It’s hard enough running a business without a cybercriminal trying to ruin it. According to PWC, in 2018, 49% of organizations across the world have been a victim of fraud and economic crime; this is up from 36% in 2017.
Business email and now mobile messaging apps are a mainstay of communications and a conduit for business phishing tricks. Fraudulent phishing emails are a continuing issue that organizations need to be aware of, to reduce the impact of cybercrime on their bottom line.
Here are 16 of these phishing tricks to watch out for in 2019.
1. Business Email Compromise (BEC)
The U.S. Treasury Department’s July 2019 report found that BEC costs U.S. companies around $300 million per month. Business Email Compromise uses social engineering, including spearphishing emails and surveillance of a company and employees. The scammer will often impersonate a company executive such as a CEO. The result is usually the transfer of money, sometimes millions of dollars.
2. Fake billing scams
During 2018, Australian companies lost over AUD 5 million due to fake billing scams. The scam tends to target smaller businesses. The fraudsters con a company into paying for spoof services. The scam works by sending an invitation, via email, to renew a company web domain or to list in a trade magazine.
Scammers focus on the administration department, as they are less likely to be aware of business activities and hopefully (for the scammer) pay the “bill.”
3. Office 365 scams
Microsoft Office 365 is a popular tool for businesses. Therefore, it is also popular with cybercriminals.
A recent report by VadeSecure found that Office 365 was the number one brand for phishing for login credentials. The scam uses the usual tricks of the phishing trade, links to a fake Microsoft Office 365 login page within a phishing email that then harvests the login username and password to hijack an account.
4. Virtual office voicemail scams
This scam targets businesses who use virtual offices that send out voicemail messages via email. The scam is in the form of an email with an attachment (the supposed voicemail). Attachment formats vary, but typically it will be an .HTML file.
If the recipient clicks on the attachment, it opens a spoofed form asking for some personal information and a password to access the voicemail. Once the data is entered, it will be sent to the cybercriminal behind the scam and used for account hijacking/resale purposes.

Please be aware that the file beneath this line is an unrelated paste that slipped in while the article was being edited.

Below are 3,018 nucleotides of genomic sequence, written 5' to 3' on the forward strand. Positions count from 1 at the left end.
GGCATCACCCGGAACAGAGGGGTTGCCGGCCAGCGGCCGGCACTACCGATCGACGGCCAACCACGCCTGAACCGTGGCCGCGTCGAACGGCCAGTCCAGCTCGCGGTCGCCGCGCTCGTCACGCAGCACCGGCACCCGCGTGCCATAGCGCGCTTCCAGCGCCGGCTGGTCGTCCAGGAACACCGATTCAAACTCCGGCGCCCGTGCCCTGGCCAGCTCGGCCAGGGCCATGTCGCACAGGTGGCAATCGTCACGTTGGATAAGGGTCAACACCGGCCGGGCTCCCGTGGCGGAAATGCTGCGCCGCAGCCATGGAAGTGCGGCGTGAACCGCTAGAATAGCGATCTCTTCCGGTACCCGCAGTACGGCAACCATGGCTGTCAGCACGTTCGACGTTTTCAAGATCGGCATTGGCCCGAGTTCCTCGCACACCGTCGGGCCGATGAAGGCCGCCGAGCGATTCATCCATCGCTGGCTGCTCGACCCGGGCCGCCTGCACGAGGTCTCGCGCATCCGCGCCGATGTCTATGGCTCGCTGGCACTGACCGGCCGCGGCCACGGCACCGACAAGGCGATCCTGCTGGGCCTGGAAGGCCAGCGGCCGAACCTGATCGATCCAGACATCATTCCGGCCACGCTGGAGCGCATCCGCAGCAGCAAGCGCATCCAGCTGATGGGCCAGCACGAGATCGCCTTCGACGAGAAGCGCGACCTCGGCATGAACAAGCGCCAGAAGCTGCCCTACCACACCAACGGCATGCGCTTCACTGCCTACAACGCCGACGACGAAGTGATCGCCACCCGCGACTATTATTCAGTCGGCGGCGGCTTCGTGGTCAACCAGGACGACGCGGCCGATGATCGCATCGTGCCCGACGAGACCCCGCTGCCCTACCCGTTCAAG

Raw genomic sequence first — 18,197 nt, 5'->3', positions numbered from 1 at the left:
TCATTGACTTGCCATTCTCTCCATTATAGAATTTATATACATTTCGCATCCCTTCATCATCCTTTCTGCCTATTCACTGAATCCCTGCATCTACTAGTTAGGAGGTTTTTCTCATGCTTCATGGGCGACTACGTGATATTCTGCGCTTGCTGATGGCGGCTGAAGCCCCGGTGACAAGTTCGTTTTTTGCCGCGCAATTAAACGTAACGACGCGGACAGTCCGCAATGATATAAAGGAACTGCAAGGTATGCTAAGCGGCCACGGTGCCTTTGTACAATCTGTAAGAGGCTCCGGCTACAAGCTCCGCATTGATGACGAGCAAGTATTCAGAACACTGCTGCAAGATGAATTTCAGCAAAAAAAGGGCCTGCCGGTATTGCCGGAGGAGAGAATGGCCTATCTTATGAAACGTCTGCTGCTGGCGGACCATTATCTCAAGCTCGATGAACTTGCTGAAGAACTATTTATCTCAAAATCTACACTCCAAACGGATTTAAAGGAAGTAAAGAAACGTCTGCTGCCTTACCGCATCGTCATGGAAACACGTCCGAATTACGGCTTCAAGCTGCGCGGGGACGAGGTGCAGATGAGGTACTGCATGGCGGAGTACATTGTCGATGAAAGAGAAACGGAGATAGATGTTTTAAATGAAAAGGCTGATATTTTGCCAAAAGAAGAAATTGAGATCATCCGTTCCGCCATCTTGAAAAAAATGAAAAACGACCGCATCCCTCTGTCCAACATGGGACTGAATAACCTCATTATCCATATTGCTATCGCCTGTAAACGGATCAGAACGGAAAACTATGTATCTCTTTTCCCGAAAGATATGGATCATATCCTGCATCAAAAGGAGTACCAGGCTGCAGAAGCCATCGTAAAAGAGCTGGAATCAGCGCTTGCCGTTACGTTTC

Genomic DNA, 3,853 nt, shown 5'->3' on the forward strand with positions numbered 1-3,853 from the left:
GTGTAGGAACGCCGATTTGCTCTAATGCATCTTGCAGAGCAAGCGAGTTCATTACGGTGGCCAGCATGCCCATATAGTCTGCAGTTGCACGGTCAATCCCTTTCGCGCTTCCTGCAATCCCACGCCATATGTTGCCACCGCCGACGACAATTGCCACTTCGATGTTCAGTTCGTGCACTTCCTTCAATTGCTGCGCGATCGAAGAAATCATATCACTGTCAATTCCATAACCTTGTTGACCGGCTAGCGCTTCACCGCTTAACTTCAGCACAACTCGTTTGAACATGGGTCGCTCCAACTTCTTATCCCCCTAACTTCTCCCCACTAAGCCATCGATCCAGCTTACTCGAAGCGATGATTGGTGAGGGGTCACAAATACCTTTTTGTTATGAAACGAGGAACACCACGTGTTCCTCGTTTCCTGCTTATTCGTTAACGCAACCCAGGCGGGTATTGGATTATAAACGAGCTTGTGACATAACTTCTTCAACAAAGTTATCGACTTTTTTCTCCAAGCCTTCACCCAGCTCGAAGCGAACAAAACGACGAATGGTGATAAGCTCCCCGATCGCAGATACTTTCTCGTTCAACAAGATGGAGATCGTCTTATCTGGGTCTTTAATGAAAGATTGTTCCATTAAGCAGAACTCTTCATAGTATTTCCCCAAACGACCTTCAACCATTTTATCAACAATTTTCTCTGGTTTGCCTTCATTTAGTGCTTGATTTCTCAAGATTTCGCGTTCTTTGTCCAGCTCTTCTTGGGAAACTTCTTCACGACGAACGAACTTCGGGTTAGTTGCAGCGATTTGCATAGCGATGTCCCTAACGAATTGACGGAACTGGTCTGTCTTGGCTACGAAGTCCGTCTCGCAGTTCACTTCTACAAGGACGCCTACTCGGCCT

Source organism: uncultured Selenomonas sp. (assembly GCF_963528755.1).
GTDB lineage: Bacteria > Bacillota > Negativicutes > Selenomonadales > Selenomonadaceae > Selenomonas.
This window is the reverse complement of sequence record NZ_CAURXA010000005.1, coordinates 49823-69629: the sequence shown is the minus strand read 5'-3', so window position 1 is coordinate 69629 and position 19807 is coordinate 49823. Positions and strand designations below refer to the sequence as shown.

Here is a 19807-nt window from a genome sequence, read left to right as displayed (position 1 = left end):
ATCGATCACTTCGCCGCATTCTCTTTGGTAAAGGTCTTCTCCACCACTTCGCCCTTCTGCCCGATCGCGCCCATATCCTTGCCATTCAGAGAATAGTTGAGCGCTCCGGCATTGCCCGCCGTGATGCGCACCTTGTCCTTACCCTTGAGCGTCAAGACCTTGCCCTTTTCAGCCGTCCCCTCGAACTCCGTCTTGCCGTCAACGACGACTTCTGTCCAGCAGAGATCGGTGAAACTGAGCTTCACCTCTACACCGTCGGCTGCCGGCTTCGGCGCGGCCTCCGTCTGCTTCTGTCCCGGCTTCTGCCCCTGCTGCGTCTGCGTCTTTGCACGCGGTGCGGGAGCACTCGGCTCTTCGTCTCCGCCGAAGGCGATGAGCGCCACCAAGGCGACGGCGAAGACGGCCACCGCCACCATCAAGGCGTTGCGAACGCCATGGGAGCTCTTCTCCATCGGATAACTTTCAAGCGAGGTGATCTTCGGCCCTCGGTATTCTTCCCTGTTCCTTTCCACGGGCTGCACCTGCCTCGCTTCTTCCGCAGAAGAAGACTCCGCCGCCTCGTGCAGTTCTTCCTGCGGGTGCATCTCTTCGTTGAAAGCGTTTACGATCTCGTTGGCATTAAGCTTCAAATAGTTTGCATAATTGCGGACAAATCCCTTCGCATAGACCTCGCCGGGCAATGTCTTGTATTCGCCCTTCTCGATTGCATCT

5. TrickBot/TrickBooster banking Trojan
Banking malware, such as Trojans, has increased by around 16% in 2018 according to Kaspersky. Banking Trojans infect computers to steal bank login credentials.
Trojans such as TrickBot specifically target business users and were the biggest banking threat to businesses in 2018, according to Malwarebytes. The Trojan is delivered via an email or SMiShing (text message phishing) campaign.
More recently, a new variant of TrickBot called TrickBooster has been used to harvest email credentials from around 250 million email accounts. The hijacked accounts are then used to propagate the malware.
6. Spearphishing scams
Targeted phishing campaigns or “spearphishing” continue to be a serious issue. Symantec found that over 71% of cyberattacks used spearphishing emails. This form of phishing typically targets privileged users, like system administrators, to obtain login credentials to sensitive resources like servers or databases.
7. Dropbox phishing
The Software-as-a-Service offering, Dropbox, is very popular amongst business users who use it to share and collaborate on company documentation. The global scale and capacity of Dropbox is massive, with around 500 billion pieces of content uploaded.
Scammers use email phishing tricks to attempt to harvest Dropbox credentials and steal accounts and documents. The emails link to spoof Dropbox login pages where, if a username and password are entered, they are sent directly to the cybercriminal behind the scam.
8. W2 tax scams
Tax season brings out the scammers in the form of W2 tax scams. The attack typically involves the fraudster creating a spoof email account that looks like a company executive. They will then send an email using this account to an employee in the HR department with an urgent request for past and present employees’ W2 details. These data are then used for resale or to propagate subsequent attacks.
9. Slack scams
Slack is a popular online collaboration tool for teams. Slack and similar online collaboration portals are increasingly seeing phishing scams based on the messaging system with the app.